William Stirling
William Stirling
see also: William Stirling (match official) →
William Stirling
● William Stirling, 1889 (HA)

probably born in Scotland

William Stirling was born on Saturday, 19th March, 1859, in Partick, Glasgow.

The midfielder probably joined Thistle in 1882.

Aged 23, he made his first known appearance on Saturday, 14th October, 1882, in a 4-3 friendly defeat away to Beith.

There were no known goals for William during his spell with Thistle.

He played his last known game for the club on Saturday, 19th May, 1883, in a 2-0 friendly win at home to Partick, having appeared for the Thistle on at least 4 occasions.

His known club-list included only Partick Thistle.

William died on Thursday, 17th November, 1904, in Partick, Glasgow, aged 45.

Bio Extra

The son of William Ure Stirling (journeyman joiner) and Catherine Stirling (née Anderson).

William may only have been a fringe player in terms of the first eleven, but his leadership qualities were such that, in his day, he was captain of the Second Eleven, or the Partick Thistle Swifts as they were known. He notably made 4 appearances for the first team in season 1882-83 – and had some tales to tell. It wasn’t entirely uncommon for outfield players to take a turn in goals if required, and William did this on two occasions. His second such stint was actually in the Scottish Cup in a 3-3 draw at home to Cambuslang in October 1882. As a result of one of the SFA’s quirkier 19th Century rulings, both sides progressed since it was the second time the tie had been drawn!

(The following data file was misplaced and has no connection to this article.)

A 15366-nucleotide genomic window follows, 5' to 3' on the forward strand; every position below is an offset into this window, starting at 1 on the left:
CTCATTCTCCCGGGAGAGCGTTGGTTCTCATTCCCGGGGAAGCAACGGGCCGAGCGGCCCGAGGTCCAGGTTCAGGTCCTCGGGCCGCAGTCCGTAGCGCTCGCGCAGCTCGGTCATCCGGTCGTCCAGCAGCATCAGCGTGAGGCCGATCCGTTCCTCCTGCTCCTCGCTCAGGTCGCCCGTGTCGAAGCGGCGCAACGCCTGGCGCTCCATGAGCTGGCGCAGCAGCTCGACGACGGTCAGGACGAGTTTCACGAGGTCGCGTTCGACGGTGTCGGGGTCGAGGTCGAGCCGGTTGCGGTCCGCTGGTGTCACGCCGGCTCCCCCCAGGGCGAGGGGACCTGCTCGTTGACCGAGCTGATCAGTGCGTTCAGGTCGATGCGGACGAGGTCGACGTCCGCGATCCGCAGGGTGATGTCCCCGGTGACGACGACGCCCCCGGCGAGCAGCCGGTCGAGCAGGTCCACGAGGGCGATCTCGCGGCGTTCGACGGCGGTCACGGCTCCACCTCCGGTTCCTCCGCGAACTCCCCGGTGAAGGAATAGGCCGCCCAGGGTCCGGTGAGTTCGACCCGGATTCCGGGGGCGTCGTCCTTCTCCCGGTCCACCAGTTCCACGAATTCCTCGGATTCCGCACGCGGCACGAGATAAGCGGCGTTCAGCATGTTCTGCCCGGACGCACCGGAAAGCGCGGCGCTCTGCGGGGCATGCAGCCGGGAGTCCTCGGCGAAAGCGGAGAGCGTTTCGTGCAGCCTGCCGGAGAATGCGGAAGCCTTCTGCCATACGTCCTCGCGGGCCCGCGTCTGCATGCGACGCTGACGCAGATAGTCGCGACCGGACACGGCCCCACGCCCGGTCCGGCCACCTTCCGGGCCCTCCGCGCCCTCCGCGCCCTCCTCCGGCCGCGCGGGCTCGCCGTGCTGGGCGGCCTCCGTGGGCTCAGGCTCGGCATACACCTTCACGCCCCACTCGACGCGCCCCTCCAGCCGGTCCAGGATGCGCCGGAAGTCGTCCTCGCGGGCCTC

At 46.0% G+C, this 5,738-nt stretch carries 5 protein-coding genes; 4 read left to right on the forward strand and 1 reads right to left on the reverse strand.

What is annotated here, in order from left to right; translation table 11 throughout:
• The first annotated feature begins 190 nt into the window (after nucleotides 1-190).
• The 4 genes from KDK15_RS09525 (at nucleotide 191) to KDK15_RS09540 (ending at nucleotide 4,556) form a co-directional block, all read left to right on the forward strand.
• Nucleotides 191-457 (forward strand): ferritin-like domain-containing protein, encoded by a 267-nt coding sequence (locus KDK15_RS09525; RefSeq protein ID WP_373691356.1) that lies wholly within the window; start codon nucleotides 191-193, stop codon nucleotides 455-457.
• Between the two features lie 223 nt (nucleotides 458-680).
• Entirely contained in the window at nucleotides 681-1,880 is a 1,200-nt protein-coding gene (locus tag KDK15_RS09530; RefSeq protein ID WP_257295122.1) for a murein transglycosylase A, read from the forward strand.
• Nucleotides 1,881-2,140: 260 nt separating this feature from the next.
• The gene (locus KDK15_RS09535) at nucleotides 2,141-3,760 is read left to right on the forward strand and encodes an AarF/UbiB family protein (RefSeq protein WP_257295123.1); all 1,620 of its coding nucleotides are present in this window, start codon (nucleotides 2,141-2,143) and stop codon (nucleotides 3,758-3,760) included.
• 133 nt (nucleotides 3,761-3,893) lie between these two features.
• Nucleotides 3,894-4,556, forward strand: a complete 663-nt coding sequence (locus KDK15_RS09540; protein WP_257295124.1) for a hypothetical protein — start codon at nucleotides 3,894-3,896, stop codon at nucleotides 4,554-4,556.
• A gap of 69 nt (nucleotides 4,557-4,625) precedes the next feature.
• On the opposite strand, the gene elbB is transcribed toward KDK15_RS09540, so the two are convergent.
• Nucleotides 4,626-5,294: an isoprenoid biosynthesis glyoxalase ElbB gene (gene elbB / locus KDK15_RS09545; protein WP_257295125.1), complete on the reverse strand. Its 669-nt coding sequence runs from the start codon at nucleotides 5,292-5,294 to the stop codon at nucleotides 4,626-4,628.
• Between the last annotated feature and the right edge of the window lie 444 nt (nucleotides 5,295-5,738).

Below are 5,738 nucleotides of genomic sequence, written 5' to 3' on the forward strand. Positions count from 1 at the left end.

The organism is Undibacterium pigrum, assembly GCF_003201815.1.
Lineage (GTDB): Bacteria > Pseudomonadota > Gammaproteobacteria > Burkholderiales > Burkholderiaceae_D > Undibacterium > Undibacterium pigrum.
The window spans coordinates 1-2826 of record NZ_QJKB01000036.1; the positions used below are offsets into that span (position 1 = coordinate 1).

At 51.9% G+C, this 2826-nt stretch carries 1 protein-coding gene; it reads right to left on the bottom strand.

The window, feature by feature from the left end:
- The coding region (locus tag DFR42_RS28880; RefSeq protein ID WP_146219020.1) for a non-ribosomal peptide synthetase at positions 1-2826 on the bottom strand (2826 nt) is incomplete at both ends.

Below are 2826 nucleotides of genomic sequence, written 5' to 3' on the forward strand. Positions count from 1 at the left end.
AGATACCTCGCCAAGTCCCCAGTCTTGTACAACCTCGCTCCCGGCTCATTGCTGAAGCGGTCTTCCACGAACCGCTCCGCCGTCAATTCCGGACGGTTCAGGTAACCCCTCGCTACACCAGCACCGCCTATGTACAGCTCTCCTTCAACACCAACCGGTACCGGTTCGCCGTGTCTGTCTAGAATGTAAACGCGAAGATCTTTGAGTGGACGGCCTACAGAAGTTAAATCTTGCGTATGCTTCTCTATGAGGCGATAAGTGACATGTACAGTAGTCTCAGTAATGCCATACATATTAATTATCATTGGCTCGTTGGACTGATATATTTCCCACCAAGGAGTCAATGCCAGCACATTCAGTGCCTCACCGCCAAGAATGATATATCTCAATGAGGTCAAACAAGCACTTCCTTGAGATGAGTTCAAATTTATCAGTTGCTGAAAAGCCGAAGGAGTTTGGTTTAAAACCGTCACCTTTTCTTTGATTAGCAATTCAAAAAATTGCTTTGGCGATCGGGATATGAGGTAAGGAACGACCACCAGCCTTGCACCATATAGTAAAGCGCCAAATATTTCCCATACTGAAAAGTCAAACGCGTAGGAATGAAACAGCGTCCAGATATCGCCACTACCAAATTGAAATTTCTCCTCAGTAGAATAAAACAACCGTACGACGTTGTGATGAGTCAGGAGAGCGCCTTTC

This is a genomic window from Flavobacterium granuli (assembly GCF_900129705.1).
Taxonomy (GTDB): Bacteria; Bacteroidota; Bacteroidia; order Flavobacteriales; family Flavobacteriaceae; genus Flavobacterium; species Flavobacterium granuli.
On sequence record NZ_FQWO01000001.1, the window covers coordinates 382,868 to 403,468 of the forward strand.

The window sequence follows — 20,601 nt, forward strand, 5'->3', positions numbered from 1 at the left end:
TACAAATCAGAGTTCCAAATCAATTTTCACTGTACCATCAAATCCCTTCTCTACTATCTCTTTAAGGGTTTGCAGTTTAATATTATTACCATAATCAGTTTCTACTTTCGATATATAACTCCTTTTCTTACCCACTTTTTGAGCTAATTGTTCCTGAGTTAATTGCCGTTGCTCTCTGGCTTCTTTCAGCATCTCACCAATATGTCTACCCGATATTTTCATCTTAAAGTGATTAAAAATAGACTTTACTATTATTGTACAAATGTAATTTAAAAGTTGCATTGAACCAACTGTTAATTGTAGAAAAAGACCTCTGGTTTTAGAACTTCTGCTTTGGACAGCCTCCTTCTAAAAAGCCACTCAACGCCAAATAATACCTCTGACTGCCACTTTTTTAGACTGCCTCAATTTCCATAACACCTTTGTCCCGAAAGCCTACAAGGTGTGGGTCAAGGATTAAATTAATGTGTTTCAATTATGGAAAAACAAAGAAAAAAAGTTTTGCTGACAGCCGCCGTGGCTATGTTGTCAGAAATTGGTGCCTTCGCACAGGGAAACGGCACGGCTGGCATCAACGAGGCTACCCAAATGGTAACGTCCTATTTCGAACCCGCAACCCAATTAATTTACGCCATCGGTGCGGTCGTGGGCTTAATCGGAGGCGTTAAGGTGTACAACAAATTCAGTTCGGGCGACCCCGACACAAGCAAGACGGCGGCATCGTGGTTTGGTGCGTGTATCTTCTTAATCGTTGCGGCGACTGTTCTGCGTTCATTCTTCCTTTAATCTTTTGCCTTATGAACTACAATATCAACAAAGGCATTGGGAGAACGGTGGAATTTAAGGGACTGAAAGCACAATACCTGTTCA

The versatile William had two further successes in the springtime, playing at full back in a 2-0 home victory over Rangers in April, and then turning out at half-back in a 2-0 derby victory at home to Partick a month later. That was a momentous day as it was our last-ever game at Jordanvale. Our man went on to serve as a committee member throughout the latter half of the 1880s in various capacities including Vice-President and Honorary Secretary.

William followed in his father's footsteps as a joiner, his stated occupation in the census records until 1901. His Mum, Catherine, passed away in 1899 in Partick. Latterly, William, a bachelor, was employed as assistant registrar of births. It could be we've seen his signature in the entries of some of our Jagsmen. Somewhat ironically, William's death register entry was misfiled, but the staff at Scotland's People were good enough to retrieve it on our behalf. We'd like to think William would have found this tale rather hilarious more than a century later!

As we first learned from the Glasgow Herald, William died at 136 Byres Road, Partick on the 17th November, 1904, aged 45. The Scottish Referee marked the passing with a lovely tribute:


For the first time since New Hampden opened, the club's colours hang at half-mast. It was a singular co-incidence that both Queen's and Thistle should mourn the loss on the same day of able and popular officials.

Queen's paid respect to the memory of ex-President Tom Laurie, one of the ablest who ever filled the position, and Thistle to ex-Treasurer and ex-Vice-President, W. Stirling, a genuine "Thistleonian" and much respected.

Although Queen's Park's original colours were dark blue, and latterly black and white, they appeared in "all white" on Saturday, so as to distinguish themselves more clearly from the "black and gold" of the Thistle.


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